The International Space Station gets a remodel
Mankind's most remoteoutpost underwent a significant remodel this week, as an entire moduleof the International Space Station was relocated in order to make wayfor the next generation of American commercial spacecraft. The movedidn't require a spacewalk, with operators instead making use of the16-m (52-ft) robotic arm to grapple and maneuver the Leonardo,or Permanent Multipurpose Module (PMM).
The module in questionisn't necessarily glamorous in purpose, being an orbital storage andlaundry bin, but it has had a storied existence. It actually beganits life as a haulage container, designed for the US Space Shuttleprogram by Italy's ASI Space Agency in exchange for NASA agreeing tosend Italian astronauts to the station. In all, the container flew tothe station seven times aboard various shuttles before being modifiedand becoming a permanent fixture of the station in 2011.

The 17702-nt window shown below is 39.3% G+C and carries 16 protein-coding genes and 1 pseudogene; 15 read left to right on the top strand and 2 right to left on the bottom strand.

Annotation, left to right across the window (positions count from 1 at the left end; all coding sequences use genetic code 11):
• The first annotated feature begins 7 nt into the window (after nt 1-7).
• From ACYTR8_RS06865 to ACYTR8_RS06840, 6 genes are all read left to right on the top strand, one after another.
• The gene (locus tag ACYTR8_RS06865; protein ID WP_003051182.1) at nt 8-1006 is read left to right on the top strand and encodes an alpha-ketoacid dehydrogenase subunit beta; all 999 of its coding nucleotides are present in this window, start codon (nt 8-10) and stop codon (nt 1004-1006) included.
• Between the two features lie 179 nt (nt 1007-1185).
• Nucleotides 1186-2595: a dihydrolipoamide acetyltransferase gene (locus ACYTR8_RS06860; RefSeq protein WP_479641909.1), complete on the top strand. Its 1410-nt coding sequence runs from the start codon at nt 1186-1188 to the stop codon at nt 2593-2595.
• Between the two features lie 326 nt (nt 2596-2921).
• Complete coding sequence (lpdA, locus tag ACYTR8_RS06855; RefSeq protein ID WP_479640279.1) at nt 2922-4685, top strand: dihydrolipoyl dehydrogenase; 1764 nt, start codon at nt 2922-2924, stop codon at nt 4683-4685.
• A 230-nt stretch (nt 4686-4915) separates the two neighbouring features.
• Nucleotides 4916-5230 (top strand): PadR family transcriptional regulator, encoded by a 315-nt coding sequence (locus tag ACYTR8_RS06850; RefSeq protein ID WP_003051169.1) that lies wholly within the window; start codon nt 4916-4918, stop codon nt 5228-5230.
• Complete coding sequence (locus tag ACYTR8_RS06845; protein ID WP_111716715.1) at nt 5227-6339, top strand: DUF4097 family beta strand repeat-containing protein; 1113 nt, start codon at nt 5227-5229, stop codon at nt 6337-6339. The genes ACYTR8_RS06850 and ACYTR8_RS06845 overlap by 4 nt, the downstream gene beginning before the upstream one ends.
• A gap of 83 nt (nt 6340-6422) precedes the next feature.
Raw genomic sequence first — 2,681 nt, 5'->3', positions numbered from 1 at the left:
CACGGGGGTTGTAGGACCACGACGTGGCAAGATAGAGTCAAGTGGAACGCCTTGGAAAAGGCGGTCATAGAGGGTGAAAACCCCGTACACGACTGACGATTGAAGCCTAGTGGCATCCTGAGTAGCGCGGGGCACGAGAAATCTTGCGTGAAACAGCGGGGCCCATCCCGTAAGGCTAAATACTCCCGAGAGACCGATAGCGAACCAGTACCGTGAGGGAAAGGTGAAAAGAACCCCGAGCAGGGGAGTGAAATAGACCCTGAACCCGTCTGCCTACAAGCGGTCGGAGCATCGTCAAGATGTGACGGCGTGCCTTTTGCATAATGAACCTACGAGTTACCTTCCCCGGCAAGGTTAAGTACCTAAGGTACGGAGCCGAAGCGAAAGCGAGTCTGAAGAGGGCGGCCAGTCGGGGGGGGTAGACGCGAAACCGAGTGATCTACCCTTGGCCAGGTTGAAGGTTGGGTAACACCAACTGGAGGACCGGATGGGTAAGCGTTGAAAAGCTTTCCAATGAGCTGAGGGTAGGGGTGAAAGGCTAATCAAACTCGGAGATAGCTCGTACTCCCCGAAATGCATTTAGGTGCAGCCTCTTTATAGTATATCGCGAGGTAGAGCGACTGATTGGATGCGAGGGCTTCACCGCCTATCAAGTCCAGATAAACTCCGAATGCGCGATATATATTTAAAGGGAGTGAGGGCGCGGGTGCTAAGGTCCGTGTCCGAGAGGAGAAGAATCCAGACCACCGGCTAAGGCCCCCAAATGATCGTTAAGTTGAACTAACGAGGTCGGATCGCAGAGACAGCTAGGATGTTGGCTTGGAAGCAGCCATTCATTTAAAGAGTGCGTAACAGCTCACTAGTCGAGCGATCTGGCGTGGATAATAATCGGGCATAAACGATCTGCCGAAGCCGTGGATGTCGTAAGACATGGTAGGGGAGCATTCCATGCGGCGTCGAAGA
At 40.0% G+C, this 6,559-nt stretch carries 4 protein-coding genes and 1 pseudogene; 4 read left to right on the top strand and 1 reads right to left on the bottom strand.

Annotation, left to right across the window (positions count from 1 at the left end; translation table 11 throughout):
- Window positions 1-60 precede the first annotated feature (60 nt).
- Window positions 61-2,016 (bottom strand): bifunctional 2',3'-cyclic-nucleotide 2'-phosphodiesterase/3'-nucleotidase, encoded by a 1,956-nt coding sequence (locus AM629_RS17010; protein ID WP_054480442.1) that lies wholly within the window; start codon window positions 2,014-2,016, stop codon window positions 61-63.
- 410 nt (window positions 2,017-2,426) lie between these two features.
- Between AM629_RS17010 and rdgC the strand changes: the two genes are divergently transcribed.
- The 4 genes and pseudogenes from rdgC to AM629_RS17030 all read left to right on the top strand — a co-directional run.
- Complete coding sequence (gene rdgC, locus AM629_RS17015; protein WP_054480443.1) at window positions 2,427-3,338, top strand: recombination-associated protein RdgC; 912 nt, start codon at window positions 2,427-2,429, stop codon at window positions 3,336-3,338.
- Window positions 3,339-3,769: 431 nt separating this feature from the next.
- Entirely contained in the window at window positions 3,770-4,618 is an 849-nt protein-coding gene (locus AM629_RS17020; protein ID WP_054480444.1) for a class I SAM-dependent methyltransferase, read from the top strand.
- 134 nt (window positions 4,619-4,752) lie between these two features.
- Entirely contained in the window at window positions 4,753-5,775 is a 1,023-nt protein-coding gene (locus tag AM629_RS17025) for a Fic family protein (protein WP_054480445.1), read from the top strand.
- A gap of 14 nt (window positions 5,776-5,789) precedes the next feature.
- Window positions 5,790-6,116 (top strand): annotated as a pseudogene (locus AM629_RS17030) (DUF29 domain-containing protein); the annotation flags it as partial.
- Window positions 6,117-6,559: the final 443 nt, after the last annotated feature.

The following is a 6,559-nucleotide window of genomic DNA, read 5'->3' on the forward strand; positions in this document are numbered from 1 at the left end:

The 6.7 m (22 ft)-longcontainer module was unbolted from the Unity docking node from insidethe ISS by astronauts Terry Virts and Scott Kelly, allowing theoperators of the outpost's robotic arm based in Houston, USA andQuebec, Canada to go about the delicate work of shifting the 10-tonne (11-ton)storage shed to its new home. In all, the move took around three anda half hours, after which Leonardo was successfully bolted in placeat the Tranquility docking node.
The ongoing alterationsto the ISS represent one of the most significant remodels of theoutpost since its completion in 2011, and will be instrumental inreturning manned launch capabilities to the ISS back tothe United States. But for now, let's just hope none of the residentsaboard the station try to open the wrong door.
The video belowcontains an animation of the moving process.